Christmas in Slovakia
Bojnice
December 21-30, 2007


Frosted fencepost in Bojnice Frosted fencepost in Bojnice

As much as we love San Francisco, Tomas and I have been missing genuine seasons. It just doesn't feel like winter when the hills are blankets of green and the snow is conspicuously absent. To get our seasonal fix, we spent Christmas in Bojnice, Slovakia with Tomas' family. Tomas was treated to all his favorite treats that he loved as a kid and I was introduced to a whole array of traditions that I had never experienced.

We arrived too late for the first of two days when gifts are traditionally exchanged. Each day of the Slovak calendar is associated with a name and children celebrate their name days like second birthdays. December 6 is the name day for Saint Nicholas. On the prior evening, kids clean their boots and leave them outside the door so that Saint Nicholas can fill them with toys.

At the start of the holiday season, winter markets spring up in the capital city of Bratislava. In colorful temporary buildings, closely packed together, vendors sell roasted chestnuts, sweets and hand-made goods.

Bojnice Castle Bojnice Castle
Cat in the village of Sklene Cat in the village of Sklene

Most of the festivities happen on December 24. Not surprisingly, many of the traditions revolve around food. Cookies and candies are everywhere. Young children are told that if they can go until Christmas dinner without having a single nibble of food all day, they'll be treated to a glimpse of the golden piglet. Of course, the temptation of treats is too much for even the most disciplined children.

Carp is the traditional dish served at Christmas Eve dinner. At the end of the table, an extra place setting is prepared to remember those who have passed away. In Tomas' family, dinner starts with a thin wafer with fresh garlic and honey. There's no intention for it to be tasty -- it's supposed to bring luck over the coming year. In other traditions to boost good fortune, some families toss walnuts into the corners of the room or slip the dried carp scales from dinner into their wallets to spur financial success.

At the end of dinner, someone rings a bell in another room to signal that the gifts have arrived. During Communism, when secular themes were preferred, Father Frost rang the bell. Today, it's the busy baby Jesus who usually delivers the gifts to the children of Slovakia.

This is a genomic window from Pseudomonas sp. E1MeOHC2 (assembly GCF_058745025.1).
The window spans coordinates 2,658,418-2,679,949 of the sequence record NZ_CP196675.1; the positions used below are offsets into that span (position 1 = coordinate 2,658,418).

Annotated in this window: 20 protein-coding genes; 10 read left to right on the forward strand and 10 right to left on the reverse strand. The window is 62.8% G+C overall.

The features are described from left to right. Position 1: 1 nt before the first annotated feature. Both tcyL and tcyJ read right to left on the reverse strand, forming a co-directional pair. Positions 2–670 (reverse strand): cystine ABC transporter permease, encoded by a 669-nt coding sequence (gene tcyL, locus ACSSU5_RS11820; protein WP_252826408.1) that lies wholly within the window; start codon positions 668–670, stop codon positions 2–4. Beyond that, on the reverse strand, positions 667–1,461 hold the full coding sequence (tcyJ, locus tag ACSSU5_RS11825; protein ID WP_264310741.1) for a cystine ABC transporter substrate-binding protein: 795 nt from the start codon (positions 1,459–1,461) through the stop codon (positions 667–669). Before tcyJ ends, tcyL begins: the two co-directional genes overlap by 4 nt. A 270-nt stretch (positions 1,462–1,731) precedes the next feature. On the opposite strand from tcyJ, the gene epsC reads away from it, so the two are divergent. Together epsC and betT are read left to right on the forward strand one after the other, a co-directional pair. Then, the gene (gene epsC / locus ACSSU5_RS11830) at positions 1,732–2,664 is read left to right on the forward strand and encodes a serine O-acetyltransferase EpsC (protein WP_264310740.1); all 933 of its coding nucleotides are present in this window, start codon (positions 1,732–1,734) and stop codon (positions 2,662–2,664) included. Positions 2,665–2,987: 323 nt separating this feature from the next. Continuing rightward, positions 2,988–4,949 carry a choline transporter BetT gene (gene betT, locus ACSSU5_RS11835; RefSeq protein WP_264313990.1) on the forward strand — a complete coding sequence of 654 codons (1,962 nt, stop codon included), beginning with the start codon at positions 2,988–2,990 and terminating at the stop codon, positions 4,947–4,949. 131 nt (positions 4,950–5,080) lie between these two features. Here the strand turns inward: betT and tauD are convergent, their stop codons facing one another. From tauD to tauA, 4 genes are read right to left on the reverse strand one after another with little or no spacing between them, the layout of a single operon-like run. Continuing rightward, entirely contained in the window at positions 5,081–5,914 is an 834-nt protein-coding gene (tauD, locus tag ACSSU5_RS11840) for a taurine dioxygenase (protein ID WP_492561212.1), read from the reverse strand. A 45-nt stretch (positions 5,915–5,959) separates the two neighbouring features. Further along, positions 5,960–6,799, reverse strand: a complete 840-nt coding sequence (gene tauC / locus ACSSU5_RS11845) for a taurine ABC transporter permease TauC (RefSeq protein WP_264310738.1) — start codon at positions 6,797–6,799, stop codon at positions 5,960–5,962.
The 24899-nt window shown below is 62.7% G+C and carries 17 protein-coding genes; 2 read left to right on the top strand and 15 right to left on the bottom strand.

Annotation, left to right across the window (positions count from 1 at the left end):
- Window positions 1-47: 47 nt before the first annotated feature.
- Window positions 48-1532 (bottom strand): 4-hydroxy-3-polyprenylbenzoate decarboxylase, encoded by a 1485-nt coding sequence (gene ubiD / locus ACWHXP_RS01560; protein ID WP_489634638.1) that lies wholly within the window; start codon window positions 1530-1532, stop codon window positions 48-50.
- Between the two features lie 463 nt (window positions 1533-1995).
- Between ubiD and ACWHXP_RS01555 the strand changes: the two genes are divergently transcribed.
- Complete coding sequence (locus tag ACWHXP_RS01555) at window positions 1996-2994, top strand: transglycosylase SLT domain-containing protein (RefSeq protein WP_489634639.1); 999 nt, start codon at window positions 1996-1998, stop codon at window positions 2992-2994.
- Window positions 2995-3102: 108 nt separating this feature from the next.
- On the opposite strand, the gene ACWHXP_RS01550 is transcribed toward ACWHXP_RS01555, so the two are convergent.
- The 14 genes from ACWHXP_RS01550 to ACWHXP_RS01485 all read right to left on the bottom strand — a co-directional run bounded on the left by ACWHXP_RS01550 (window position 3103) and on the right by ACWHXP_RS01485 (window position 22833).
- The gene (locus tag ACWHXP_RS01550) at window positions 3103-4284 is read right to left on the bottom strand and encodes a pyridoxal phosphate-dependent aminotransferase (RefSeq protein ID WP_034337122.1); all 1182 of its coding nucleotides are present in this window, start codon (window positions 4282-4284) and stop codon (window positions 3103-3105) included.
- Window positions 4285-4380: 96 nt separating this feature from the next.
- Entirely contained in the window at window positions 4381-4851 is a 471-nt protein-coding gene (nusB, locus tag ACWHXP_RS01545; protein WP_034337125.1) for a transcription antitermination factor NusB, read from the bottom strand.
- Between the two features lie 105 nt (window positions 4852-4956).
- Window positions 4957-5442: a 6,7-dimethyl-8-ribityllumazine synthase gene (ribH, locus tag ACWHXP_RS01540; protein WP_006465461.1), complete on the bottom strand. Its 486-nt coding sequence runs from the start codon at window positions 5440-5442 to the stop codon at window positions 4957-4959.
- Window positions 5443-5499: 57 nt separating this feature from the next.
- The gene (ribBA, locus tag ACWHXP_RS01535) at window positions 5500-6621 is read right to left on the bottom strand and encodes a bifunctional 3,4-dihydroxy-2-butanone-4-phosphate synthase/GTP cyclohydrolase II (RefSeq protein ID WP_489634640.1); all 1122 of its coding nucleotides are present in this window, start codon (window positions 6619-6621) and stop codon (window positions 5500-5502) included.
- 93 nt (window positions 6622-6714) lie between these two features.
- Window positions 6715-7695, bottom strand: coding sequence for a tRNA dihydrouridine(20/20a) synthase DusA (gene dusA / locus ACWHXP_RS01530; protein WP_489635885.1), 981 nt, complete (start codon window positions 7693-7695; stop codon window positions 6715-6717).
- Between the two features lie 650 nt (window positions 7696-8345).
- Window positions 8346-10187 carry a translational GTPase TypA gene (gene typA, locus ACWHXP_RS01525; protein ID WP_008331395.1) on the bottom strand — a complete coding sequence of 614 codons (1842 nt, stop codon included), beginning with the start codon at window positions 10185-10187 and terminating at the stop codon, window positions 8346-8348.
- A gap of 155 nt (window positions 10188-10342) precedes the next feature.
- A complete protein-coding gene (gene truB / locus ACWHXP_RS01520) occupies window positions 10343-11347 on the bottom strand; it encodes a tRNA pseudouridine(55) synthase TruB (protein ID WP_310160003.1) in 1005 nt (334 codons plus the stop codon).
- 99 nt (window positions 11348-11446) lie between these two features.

With most of the festivities concluding on December 24, Tomas and I were left with time on Christmas morning to enjoy the winter that we've missed in California. At sunrise, we jogged up into the neighboring mountains, past Bojnice castle and the thermal springs. There wasn't much snow on the ground, but the still, overcast weather had laid down a thick layer frost on everything, turning the entire world into shades of white. As we ran through the forest, the coarse carpet of frozen leaves crackled beneath our feet. Around us, ice encased the smooth grey tree trunks -- the frost growing thicker as the branches reached toward the clouds, eventually pinching off at the highest ends of the slender twigs, making it appear as if the ghostly trees grew right into the pale sky.

Though many of the Slovak traditions were new to me, the most basic holiday pastime was very familiar -- quality time spent with family and friends.

Christmas lights Christmas lights
Spiral stairway in Bratislava's old City Hall Spiral stairway in Bratislava's old City Hall
UFO Bridge in Bratislava UFO Bridge in Bratislava
The flight home The flight home


© Copyright 2007-2008 by Rob Jagnow.